Oris Buckner, who as New Orleans’s only Black homicide detective in the early 1980s exposed one of the worst cases of police violence in the city’s history, leading to the conviction of three officers on civil rights charges, died on June 1 in Houston. He was 70.
His sister, Adrienne Jopes, confirmed his death, in a hospital. She said the cause was complications of leukemia and diabetes.
By the late 1970s, police officers in New Orleans were killing more civilians per capita than in any other city in America, even those with comparable crime rates — 7.7 people per 1,000 officers, or 9.5 times higher than it was in New York City, according to a study by the International Association of Chiefs of Police.
The homicide division was especially notorious, not only for its violent record but also for its strict code of silence. Every killing by a police officer was labeled a “justifiable homicide,” with no questions asked.
Mr. Buckner joined the division in April 1980. A rising star in the department with a bachelor’s degree in criminal justice, he sought the assignment even though his father had died in New Orleans police custody decades before.
That November, the body of a young officer named Gregory Neupert was found in a ditch in Algiers, a predominantly Black neighborhood across the Mississippi River from downtown New Orleans. Even though witnesses said that two white men had been seen running from the scene of Officer Neupert’s murder, the police flooded the Black sections of Algiers, kicking down doors, rifling through apartments and hauling in witnesses, including two young Black men, Robert Davis and Johnny Brownlee.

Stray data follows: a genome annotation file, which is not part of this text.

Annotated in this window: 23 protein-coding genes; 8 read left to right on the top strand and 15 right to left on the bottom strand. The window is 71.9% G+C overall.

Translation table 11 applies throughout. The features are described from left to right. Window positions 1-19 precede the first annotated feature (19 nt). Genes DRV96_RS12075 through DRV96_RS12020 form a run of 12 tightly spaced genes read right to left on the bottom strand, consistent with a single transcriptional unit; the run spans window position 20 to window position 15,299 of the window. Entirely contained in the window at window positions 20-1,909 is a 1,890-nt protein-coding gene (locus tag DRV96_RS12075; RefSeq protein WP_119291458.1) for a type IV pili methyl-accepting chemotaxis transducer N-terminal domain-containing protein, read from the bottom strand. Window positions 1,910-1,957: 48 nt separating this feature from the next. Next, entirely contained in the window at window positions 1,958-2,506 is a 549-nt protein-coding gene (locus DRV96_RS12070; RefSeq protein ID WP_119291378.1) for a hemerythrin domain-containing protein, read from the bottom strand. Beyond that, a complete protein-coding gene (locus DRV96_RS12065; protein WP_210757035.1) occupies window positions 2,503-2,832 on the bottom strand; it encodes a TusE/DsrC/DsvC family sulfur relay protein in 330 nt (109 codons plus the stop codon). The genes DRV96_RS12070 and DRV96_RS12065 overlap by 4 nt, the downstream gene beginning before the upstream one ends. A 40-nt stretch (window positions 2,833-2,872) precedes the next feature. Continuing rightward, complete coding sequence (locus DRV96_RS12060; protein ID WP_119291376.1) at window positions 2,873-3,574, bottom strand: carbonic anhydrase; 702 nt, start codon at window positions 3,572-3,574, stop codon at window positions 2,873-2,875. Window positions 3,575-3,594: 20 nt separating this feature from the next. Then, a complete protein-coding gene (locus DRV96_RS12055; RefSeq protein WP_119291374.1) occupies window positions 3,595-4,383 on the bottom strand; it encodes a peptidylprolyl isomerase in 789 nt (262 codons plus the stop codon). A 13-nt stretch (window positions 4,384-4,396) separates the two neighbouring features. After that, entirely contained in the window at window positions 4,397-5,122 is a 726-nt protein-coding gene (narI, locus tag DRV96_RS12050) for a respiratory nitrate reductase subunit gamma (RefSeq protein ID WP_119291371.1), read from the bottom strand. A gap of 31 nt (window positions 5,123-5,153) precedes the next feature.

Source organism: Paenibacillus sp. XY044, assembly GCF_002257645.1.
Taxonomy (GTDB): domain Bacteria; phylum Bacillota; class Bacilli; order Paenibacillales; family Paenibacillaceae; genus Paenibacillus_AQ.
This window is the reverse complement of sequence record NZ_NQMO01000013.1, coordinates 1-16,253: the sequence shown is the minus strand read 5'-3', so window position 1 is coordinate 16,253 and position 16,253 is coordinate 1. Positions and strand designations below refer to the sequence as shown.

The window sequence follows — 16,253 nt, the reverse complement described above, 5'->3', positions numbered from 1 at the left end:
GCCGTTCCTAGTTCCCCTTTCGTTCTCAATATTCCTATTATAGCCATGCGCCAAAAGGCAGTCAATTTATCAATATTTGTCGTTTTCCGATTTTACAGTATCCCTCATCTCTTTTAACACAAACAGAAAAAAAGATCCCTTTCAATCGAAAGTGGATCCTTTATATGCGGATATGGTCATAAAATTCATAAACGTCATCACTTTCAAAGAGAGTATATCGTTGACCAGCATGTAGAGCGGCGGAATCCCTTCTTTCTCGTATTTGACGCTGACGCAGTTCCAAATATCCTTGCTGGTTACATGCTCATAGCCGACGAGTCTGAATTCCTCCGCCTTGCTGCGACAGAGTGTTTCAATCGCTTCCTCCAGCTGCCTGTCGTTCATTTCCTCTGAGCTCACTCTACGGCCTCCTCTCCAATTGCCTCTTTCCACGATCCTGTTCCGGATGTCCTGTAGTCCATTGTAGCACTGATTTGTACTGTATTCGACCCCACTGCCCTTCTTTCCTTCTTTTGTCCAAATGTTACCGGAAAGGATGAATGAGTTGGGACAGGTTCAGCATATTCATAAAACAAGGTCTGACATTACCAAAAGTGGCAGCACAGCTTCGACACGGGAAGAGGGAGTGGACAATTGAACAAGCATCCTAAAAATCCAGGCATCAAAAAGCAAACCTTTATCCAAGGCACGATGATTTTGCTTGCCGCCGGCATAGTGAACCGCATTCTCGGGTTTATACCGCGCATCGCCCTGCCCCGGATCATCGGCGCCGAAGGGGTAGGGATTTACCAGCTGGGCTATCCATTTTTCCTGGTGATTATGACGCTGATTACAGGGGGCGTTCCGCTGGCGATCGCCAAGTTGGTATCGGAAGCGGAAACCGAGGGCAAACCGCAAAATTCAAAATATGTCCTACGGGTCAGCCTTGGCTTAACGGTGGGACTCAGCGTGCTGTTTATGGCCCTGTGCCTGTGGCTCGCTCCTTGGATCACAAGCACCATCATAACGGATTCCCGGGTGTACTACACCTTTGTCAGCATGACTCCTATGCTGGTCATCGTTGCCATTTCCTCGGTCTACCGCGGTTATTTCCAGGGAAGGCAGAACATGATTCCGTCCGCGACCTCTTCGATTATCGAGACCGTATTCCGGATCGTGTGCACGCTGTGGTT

The police wanted them to identify a pair of Black men, James Billy Jr. and Reginald Miles, as the suspects, but they refused. Mr. Buckner, who was on duty that night, watched as police officers tied Mr. Davis to a chair with cloth bandages and beat him. They then placed a plastic bag over his head and held it tight so he couldn’t breathe.
Before the interrogation started, another officer had taken Mr. Buckner aside and told him that the other detectives didn’t trust him. Not only was he Black, the officer said, but he only ever yelled at witnesses; he never beat them. Now, the implication went, was his chance to prove himself.
And so, during the questioning, Mr. Buckner approached Mr. Davis, still seated, and slapped him hard across the face.
Mr. Buckner immediately felt remorse, even disgust, he later said, and when the other officers resumed beating Mr. Davis, he tried to stop them. They kicked him out of the room.
Leaving Mr. Buckner behind, the rest of the officers took Mr. Davis and Mr. Brownlee separately to a swampy area outside the city. They hung them over a bridge and fired shotgun blasts around their heads until both men agreed to identify Mr. Billy and Mr. Miles.
A few hours later, dozens of police officers descended on the homes of Mr. Billy and Mr. Miles. Mr. Buckner was assigned to stand in the back of Mr. Miles’s house, in case he or his pregnant girlfriend, Sherry Singleton, tried to run.
Mr. Buckner later testified that he heard officers burst into the home and immediately start shooting. He also heard Ms. Singleton running; she was naked and had gone to the bathroom to hide. One of the officers followed and shot her with a shotgun blast to the stomach and a pistol shot to the head, killing her.
The police also killed Mr. Miles, while the other squad killed Mr. Billy. Another Black man, Raymond Ferdinand, had been killed by police officers earlier that evening. Mr. Buckner never drew his weapon.
A few days later Morris Reed, an assistant district attorney for the Eastern District of Louisiana and the head of its civil rights unit, got a call from a friend of his on the police force. Mr. Buckner wanted to testify.